Almost to Bardon Peak, my two competitors caught up to me. How could this happen, I thought? I blasted myself trying to make a gap, just to get caught in fifteen minutes! Did I slow down that much in five minutes since I got past Ely’s Peak? How frustrating… Nevertheless, I took the pull once again. We got into more runable woods, and I noticed again that I couldn’t find that spring in my step. It was mile 14 or so and I was getting a little tired. OK, that is normal, though. He who wins is the one who slows down the least. We were blasting through the woods back there and unless this other guy is the real deal, we’re bound to slow down a little over time. Or is Jakob super fit? He’s got a very fast road marathon time. Maybe I’m toast from the first half. I ate a gel to stave off these negative thoughts. It helped, temporarily, but all of the sudden Jakob darted past me and took off. I wasn’t willing to sprint. He can go ahead. I’ll race a steady race and catch him eventually. The guy behind me told me he was going after him. They quickly escaped from my sight. My race plan deteriorated.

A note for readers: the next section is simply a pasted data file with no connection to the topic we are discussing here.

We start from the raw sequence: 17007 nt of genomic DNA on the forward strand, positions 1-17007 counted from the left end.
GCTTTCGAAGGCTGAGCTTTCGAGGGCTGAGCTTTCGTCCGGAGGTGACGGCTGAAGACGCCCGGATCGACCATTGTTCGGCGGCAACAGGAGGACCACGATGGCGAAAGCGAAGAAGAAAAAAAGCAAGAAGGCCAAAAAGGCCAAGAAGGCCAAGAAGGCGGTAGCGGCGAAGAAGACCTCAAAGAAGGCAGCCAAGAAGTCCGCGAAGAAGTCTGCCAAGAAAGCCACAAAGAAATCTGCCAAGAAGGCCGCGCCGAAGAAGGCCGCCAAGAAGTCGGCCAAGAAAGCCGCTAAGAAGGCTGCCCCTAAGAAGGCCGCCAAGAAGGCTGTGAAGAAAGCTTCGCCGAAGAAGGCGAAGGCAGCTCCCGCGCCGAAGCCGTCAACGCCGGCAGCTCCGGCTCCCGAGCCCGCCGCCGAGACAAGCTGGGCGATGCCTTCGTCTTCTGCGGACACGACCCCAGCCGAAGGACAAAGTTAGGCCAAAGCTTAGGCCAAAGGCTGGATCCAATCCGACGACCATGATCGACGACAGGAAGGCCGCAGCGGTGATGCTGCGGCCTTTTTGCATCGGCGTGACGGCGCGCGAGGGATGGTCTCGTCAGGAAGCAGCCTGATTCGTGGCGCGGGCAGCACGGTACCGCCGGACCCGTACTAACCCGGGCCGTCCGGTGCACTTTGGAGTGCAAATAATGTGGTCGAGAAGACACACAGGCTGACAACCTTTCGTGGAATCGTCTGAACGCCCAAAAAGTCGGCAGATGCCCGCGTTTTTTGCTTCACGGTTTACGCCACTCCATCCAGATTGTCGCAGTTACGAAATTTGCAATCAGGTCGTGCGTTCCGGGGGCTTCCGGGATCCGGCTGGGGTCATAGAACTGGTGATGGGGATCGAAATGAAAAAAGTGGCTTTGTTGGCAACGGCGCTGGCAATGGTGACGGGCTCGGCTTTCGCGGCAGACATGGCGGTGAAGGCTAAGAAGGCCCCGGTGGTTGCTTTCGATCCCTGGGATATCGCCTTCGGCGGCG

I ran alone until the Magney-Snively aid station at mile 15.3. I was good for food so just ran right through, knowing the Spirit Mountain aid station was only two miles away. There’s a nice uphill from the bottom of Spirit Mountain, which means I’d get another chance to test my climbing skills. These fools ran their gas tanks down and won’t be able to hold me off. I’ll catch ’em before that, even. Unfortunately, I wasn’t feeling good. I was feeling bad. My legs hurt. I was tired. I ate food to quell these terrible thoughts. It didn’t work, I’m toast. No! He who wins is the one who slows down the least. I just need to keep chugging along and it will pay off.